Fall 2003 (Vol. IV, No. 3) Table of Contents
- Call for Replacement Cancelled!! New editor on the way
- New Orleans Mysteries Are Music to My Ears!
- Trussell’s Books and Book Collecting Site, and EcletiCity
- Penny selling
- The New Three Rs: Readin’, Ritin’ & Rote
- Book Cover Designs From A Century Ago Inspire A New Line of Personalized Bookplates
- Using online-offerings by antiquarian booksellers in the library
- Addiction or?
- Sort, Throw, Save, Publish?
- Family Ephemera
- Bookselling – Past And Present, On and Off Line
- Nevermore – How it Started
- The Return of AB Bookman
- The Supreme Court Upholds the Children’s Internet Protection Act
- Neither a Collector Nor a Saver Be
- Global Book Town, and Ken’s Book Rack
- Ephemeral Assays-Paper Rooseveltiana
- Reading and collecting Science Fiction Books in the GDR – A personal view
- Book Review: Prelude To Tragedy – Vietnam: 1960-65
- Palm Leaf Books
- BookExpo America Draws Excellent Crowds in L.A., Wows Your IOBA Reporter
- Bar codes in the Used-Book Business
- Printer’s Row- Always An Adventure!
- Cooperstown NY Antiquarian Book Fair, June 28th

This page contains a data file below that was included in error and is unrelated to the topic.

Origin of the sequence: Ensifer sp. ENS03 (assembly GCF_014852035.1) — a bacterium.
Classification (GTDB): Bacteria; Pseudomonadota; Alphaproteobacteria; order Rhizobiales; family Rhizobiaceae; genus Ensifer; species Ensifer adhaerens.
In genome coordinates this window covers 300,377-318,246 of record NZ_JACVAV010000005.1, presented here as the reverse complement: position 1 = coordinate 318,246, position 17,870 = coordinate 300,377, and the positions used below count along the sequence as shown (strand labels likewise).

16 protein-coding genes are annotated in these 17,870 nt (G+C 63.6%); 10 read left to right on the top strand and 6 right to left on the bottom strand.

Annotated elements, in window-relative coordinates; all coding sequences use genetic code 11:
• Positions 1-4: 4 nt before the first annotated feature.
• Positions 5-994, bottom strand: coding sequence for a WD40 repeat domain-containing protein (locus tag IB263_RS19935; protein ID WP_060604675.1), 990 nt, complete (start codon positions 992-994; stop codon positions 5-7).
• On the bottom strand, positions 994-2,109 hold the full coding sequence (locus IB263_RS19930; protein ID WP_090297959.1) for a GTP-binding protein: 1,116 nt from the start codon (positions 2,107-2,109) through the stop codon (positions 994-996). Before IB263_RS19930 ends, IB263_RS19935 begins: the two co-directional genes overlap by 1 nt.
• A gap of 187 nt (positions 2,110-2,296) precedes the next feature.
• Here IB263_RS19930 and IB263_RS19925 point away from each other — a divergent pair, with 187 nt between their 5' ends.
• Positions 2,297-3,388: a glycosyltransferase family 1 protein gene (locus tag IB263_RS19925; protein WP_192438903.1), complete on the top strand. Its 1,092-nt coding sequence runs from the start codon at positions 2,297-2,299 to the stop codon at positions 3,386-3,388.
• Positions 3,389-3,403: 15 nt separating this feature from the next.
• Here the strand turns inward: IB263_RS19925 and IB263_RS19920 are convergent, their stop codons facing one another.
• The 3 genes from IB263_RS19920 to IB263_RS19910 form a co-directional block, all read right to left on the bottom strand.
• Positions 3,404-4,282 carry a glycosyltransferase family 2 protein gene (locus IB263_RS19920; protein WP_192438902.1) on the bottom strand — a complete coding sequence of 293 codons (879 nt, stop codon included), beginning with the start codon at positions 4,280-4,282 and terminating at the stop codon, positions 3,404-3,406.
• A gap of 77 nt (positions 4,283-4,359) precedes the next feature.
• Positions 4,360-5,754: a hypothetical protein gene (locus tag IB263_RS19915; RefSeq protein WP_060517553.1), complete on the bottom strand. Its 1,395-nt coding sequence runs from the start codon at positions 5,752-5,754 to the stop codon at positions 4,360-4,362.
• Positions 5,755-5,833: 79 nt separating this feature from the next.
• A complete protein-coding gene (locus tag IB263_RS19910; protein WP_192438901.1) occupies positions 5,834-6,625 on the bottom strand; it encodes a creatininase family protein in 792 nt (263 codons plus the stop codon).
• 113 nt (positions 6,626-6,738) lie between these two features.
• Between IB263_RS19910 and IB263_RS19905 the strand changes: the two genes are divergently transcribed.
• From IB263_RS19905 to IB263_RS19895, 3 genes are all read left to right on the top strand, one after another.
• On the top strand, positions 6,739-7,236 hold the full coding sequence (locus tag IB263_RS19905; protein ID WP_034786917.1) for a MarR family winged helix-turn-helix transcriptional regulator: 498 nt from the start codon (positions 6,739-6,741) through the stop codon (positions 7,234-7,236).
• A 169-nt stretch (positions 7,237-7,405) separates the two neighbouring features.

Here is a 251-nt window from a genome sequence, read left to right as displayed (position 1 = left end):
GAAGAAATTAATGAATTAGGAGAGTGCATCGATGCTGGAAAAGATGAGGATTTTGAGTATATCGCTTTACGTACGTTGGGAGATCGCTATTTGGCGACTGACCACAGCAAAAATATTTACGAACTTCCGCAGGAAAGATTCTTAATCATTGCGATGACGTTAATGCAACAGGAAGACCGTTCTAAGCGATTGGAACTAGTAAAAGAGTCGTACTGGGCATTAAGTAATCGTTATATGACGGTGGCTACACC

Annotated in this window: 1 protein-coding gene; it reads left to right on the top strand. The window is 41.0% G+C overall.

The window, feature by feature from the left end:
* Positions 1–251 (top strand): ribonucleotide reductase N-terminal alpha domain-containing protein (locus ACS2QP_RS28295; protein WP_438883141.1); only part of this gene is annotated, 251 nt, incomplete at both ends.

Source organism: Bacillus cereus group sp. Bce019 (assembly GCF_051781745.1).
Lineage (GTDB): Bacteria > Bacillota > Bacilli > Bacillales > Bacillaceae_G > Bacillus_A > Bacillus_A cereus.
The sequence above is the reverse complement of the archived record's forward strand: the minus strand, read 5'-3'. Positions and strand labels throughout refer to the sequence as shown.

- Gold Rush Book Fair, held May 17, 2003
- San Diego 15th Annual Open Air Book Fair
- The Classiest Book Fair in the Midwest
- So you want to be a bookseller?
- Midwest Bookhunter’s Spring Book Fair
- IOBA Q & A Column
- Book Seminars and Book Towns
- 2003 DIY Book Festival Open To Independent Publishers, Authors
- Enjoy Cable-Free Net Access With Wi-Fi Mobile Technology
- Proposed Reference Book Workshop, Fall 2003
- Bibliology, and other smaller book databases
- 2003 Macavity Award Nominees Named
- Deanna Ramsey : Hosting & Site Design for Booksellers
- Early Registrants Get Perks at Left Coast Crime 2004
- Book review: Judgement by Wade Hunter
- Book review: Department Thirty by David Kent
- ChooseBooks.com has been busy adding new services this summer
- BiblioDirect has a new look!
- A Last Minute Rant From The Editor (no editor’s notes this issue)